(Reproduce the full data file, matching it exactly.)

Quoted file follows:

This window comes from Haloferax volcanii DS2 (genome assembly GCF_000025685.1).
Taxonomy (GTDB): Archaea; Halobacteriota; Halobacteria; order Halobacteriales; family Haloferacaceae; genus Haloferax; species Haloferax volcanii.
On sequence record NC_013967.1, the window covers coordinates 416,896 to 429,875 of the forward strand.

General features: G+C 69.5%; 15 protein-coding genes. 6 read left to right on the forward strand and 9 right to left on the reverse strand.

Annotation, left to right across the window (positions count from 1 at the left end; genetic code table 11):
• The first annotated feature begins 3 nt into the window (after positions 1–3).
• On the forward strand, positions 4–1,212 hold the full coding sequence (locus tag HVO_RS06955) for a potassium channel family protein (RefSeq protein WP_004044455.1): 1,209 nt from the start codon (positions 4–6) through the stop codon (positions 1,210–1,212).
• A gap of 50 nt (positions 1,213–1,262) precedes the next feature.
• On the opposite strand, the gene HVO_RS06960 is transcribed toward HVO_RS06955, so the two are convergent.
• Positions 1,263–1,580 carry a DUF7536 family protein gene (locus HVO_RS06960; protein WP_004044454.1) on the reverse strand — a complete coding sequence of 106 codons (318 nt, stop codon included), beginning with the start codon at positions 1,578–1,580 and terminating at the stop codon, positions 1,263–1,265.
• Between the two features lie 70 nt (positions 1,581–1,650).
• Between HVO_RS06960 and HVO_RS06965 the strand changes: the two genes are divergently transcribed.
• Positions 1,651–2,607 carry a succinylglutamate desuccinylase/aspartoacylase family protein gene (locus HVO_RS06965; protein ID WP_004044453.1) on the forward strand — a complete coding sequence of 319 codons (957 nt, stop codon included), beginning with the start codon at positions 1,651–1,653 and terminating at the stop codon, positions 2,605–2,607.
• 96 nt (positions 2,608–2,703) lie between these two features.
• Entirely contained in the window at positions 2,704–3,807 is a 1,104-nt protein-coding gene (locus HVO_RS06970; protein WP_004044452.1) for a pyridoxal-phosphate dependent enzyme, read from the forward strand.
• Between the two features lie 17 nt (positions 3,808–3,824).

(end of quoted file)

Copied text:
This window comes from Haloferax volcanii DS2 (genome assembly GCF_000025685.1).
Taxonomy (GTDB): Archaea; Halobacteriota; Halobacteria; order Halobacteriales; family Haloferacaceae; genus Haloferax; species Haloferax volcanii.
On sequence record NC_013967.1, the window covers coordinates 416,896 to 429,875 of the forward strand.

General features: G+C 69.5%; 15 protein-coding genes. 6 read left to right on the forward strand and 9 right to left on the reverse strand.

Annotation, left to right across the window (positions count from 1 at the left end; genetic code table 11):
• The first annotated feature begins 3 nt into the window (after positions 1–3).
• On the forward strand, positions 4–1,212 hold the full coding sequence (locus tag HVO_RS06955) for a potassium channel family protein (RefSeq protein WP_004044455.1): 1,209 nt from the start codon (positions 4–6) through the stop codon (positions 1,210–1,212).
• A gap of 50 nt (positions 1,213–1,262) precedes the next feature.
• On the opposite strand, the gene HVO_RS06960 is transcribed toward HVO_RS06955, so the two are convergent.
• Positions 1,263–1,580 carry a DUF7536 family protein gene (locus HVO_RS06960; protein WP_004044454.1) on the reverse strand — a complete coding sequence of 106 codons (318 nt, stop codon included), beginning with the start codon at positions 1,578–1,580 and terminating at the stop codon, positions 1,263–1,265.
• Between the two features lie 70 nt (positions 1,581–1,650).
• Between HVO_RS06960 and HVO_RS06965 the strand changes: the two genes are divergently transcribed.
• Positions 1,651–2,607 carry a succinylglutamate desuccinylase/aspartoacylase family protein gene (locus HVO_RS06965; protein ID WP_004044453.1) on the forward strand — a complete coding sequence of 319 codons (957 nt, stop codon included), beginning with the start codon at positions 1,651–1,653 and terminating at the stop codon, positions 2,605–2,607.
• 96 nt (positions 2,608–2,703) lie between these two features.
• Entirely contained in the window at positions 2,704–3,807 is a 1,104-nt protein-coding gene (locus HVO_RS06970; protein WP_004044452.1) for a pyridoxal-phosphate dependent enzyme, read from the forward strand.
• Between the two features lie 17 nt (positions 3,808–3,824).